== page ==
Posted on March 16, 2021

What is a D.O.T. Air Brake Fitting?

Ally Pulskamp
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Ally Pulskamp

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Have you ever noticed a Runaway Truck Ramp on the side of steep, mountainous highway or road? These off-ramps that end in a complete dead-end are for trucks and other large vehicles that lose control of their brakes. The ramp has an uphill slope that uses the power of gravity to slow the truck. 

There are many factors to help a driver when safely slowing or stopping a large heavy vehicle. Experienced drivers will know to apply the drum brakes and, if necessary, activate the jake brake on a downhill slope to reduce acceleration. Yet for normal stopping power, before beginning the incline and in everyday driving, drivers of large vehicles rely on a compressed air brake system. These are friction brakes that use compressed air that presses on a piston, which applies pressure to the brake pad or brake shoe to slow and stop the vehicle. Air brakes are mandated by the U.S. Department of Transportation for large, heavy vehicles, such as those with multiple trailers that require linking the brake system. Examples include trucks, semi-trailers, trailers, buses and railroad trains. d.o.t. air brake fittings 
The fittings that connect lines in an air brake system are vital to the control in stopping the vehicle. Referred to as D.O.T. fittings, the importance of these connections must be compliant to Department of Transportation standards. D.O.T. fittings follow the designation and approval for commercial motor vehicles set by the Department of Transportation’s Section 571.106 title 49 of the Code of Federal Regulations for both push-to-connect and compression fittings. 
Though compression fittings are sometimes used in air brake lines, push-to-connect fittings prove to be much more effective in these applications. 
  • D.O.T. push-to-connect fittings are faster and easier to install and disassemble in the compact spaces where air brake hoses run. They are easily connected by hand, where compression fittings require tools and special installation procedures.
  • By simply pushing the tube or hose into the fitting, they provide a leak free seal. Yet compression fittings require torquing the nut to a specified rate-- if over torqued, the fitting can cut into the hose or tube causing leaks.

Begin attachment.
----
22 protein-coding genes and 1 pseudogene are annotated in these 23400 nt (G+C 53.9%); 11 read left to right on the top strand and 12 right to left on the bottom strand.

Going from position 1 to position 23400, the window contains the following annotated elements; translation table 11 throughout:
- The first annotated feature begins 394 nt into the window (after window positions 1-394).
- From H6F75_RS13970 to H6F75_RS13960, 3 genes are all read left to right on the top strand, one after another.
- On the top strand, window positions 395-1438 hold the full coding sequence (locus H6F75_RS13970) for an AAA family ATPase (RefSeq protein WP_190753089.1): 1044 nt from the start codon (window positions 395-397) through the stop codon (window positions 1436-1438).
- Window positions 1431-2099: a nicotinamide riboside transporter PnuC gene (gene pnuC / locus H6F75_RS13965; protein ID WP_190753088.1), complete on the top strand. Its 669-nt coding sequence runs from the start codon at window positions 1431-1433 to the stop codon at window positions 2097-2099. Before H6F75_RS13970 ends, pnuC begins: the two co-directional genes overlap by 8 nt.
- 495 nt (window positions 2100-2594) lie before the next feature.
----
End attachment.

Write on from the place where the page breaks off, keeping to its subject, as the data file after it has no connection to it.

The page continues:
• Push-to-connect fittings make a sturdy connection able to withstand frequent vibration experienced by vehicles on the road, while compression fittings can easily become loose under these conditions.
  • As for assembly efficiency, it can take up to ninety percent less time to install a push-to-connect versus compression fitting. That means 900 push-to-connect fittings could be assembled in one hour, as opposed to only 90 compression fittings. In other words, one person can assemble the same number of push-on connections versus ten employees who are working with compression fittings. 

Air brake push-to-connect fittings are available in both nickel-plated brass and composite materials. 
Brass push-to-connect fittings eliminate complex assembly and do not require the time it takes to install brass compression fittings. However, they still retain the other benefits of a compression fitting, such as resisting rust and corrosion. They also don’t become brittle from the cold temperatures often experienced on the road. Their design of a collet and O-ring seal provides a leak-free assembly without requiring special tools. 
Composite push-to-connect fittings are made of a polymer body with brass threads. Composite fittings are about 43% lighter, nearly as durable and cost less than brass push-to-connect fittings. In addition, their lower weight is substantial enough to positively impact fuel efficiency and payload capacity. For instance, the average truck will use between 60 to 100 D.O.T. fittings. When using composite style instead of compression fittings, the weight reduction is around 7 to 9 pounds per vehicle. This doesn’t seem like much on a fully loaded 80,000 pound truck, but if that truck, or bus or train is one of a fleet of vehicles, the savings will quickly add up. 
A number of years ago a 40-foot moving van carrying 30,000 pounds of tightly-packed furniture was exiting the highway near Syracuse, New York. The ramp was a steep incline to a tee in the road at the bottom. The driver was frantically shifting down and jumping on the brakes trying to pump the air lines. Straight ahead at the bottom was a four-foot dirt embankment. The driver knew he had to turn right or left, otherwise the cab would be crushed into the embankment. He cranked the wheel to the right when reaching the tee in the road. The truck leaned over and laid down on its side with a crash and slid with the roof smashing into the embankment. The passenger was lying on top of the driver, though fortunately neither were hurt. After scrambling to get out of the passenger door, now above them, they saw a 20-foot drop over the embankment to railroad tracks and another 30 feet down to a river. Obviously, the air brakes failed. If he hadn’t thought quickly enough, the cab would have been crushed and the 30,000 pounds behind them would have flipped the truck over to slam down onto the tracks, and likely roll to the river below. 
It was later discovered a compression fitting came loose from the air brake line. Learn more about D.O.T. fittings for truck and trailer applications in this article
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